Here is a hum dinger of a question...

successfully negotiated a triple lien and brought it in at a great price to an all cash buyer...buyer screws around and submits a crap addendum three days prior to closing drops the price by 100,000, seller signs on it, bank rejects...

Listing agent and buyers rep start the addendum games, and not one single addendum sticks, there are never any notices to perform involved etc.

Long story short...buyer delayed the closing until the first lien said, they have had it...the first sends a note stating that we can only keep a file open for 90 days, and we are removing this case from the active side because 90 days have elapsed. Either re-submit or place the house back up for sale.

Seller agrees to allow buyer to retain all of their deposit, buyer refuses to sign cancellation instructions...and instructs buyers lawyer to callI have never seen this one...any one else ever heard of this?

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The contract will outline remedies for default. If the contract is no longer valid then the fact that the buyer won't sign a release really has no baring on anything. He can't force the seller to sell and certainly not when the lenders don't agree to the short sale under current terms and conditions.

But of course I am NOT an attorney and this is just my opinion.

I think your right!  Thank you Brian!!  However in California Escrow has to have signed cancellation instructions before the escrow can officially flop...without both parties signing off on the cancellation instructions the asset stays in limbo, the seller cant enter escrow again with a new buyer...while this one is pending.

Never have I seen a case where the buyer refuses to sign cancel docs, when the seller has agreed to give back all of the deposit, even though seller has perfect grounds to keep it all....Only in California is all I can say!!

The short sale is contingent on approval of the lienholders.  The lienholder has revoked their approval so therefore the contingency takes over.  That deal is dead.  The Escrow company legal team should be able to help you out.

 

Good luck,

Thom Colby

Newport Beach & Palm Desert CA

Thanks Thom.

I also agree with you...once the servicer for any lien walks, rescinds or other...thats it...game over.

I still can not figure out why the buyer on this case is having his lawyer be such a jerk.  The lawyer has no grounds whatsoever...it boggles the mind on occasion.  :-)  Take care and have a great weekend.

Buyer probably thinks if he can tie it up long enough that you can't resell it before the auction, he/she can pick it up there for a lot less and you won't get to sell it. 

 

Get it resold and open escrow / title at another company....

Haaa...that crossed everyone's mind too...it appears that the buyer may be a little vindictive, and CHEAP...i mean really...I have seen 10 grand maybe 20 grand in last minute price reductions just to see if they fly...but a full on 100 grand...eeeeyeow!

I have a feeling on Monday morning if the seller has not been told they are getting the cancellation docs, the seller may try and rescind the cancel instructions and issue a new one requesting all of the EMD to be withheld.  That should get some attention.  Who knows...like I said this is California...the breeding ground for the unique, weird and things that just make ya go GEEEEEEZ.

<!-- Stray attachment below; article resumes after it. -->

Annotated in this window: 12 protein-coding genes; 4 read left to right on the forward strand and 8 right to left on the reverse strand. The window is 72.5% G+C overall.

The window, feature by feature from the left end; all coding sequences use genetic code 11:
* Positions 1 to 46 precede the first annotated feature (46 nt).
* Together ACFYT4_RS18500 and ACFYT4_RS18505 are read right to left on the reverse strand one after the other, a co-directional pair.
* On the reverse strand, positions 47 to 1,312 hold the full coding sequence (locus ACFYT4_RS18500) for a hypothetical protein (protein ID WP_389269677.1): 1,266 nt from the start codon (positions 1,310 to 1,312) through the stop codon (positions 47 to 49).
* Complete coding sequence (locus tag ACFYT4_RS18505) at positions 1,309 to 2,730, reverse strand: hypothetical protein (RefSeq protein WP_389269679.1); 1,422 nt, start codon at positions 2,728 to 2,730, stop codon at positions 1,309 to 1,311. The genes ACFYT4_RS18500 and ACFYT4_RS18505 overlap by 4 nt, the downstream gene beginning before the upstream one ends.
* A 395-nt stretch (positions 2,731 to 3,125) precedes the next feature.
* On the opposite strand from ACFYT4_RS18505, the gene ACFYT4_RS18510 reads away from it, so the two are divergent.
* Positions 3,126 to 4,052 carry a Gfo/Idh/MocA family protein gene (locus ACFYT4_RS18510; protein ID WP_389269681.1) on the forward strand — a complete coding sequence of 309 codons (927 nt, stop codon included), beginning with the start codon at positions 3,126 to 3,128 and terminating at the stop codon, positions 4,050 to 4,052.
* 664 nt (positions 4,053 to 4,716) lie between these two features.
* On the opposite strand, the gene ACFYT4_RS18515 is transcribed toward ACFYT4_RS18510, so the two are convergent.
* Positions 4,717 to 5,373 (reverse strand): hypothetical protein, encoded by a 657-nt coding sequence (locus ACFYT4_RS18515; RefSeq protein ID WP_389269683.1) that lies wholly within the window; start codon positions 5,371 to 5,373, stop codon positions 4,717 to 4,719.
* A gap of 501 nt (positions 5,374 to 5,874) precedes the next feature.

As far as getting resold, the seller wants to wait until escrow fully cancels out, before seller goes at this fun time yet again.

I'm in California, and I had a similar situation. I did the same thing. The buyer wouldn't sign cancellation instructions, so we opened escrow with another buyer at another escrow company. We had no trouble closing.

Thanks Laura...What happened to the EMD?

Did Escrow eventually send the buyers back their EMD?

After we closed, I let the buyers agent know that the seller was kind enough to sign the cancellation instructions, and if the buyer wanted his money, all he needed to do was sign and escrow would refund it. Otherwise, it would just sit there forever. They signed the next day and got their money back. In your case, although there was not a notice to perform, there were escrow instructions with a specific price, terms and closing date. The entire contract was subject to lender approval. I would think they can still send a notice to perform. See RPA page 5 - #14c. Just off the top of my head, I would send it stating failure to remove contingencies and failure to close escrow on time. The escrow instructions should have said "close on or before....". If there has not been an extension of time addendum to the escrow instructions, then the seller may not even need to give the notice. Was there an addendum made to the escrow instructions regarding the extension of the closing date and price change?. IMHO the buyer agreed to a price and closing date. He didn't close according to the escrow instructions, so it's over....period ! I'm not an attorney, but I don't see where a buyer can go with this. I also would not have let my seller sign the request for a price change :)

Laura, you are so Awesome...Thank you!!

I still can not figure out why the sellers rep had seller sign.  Maybe it was dollar signs in the eyes...have no idea...I will be certain to update this discussion when something develops.

**No there was never an addendum made nor was there never an extension of time signed**  And no there was never an addendum made to the escrow instructions as to a change of closing date or price**

Thanks again Laura, Have a Fabulous weekend!!

Haha.. that's a good one!

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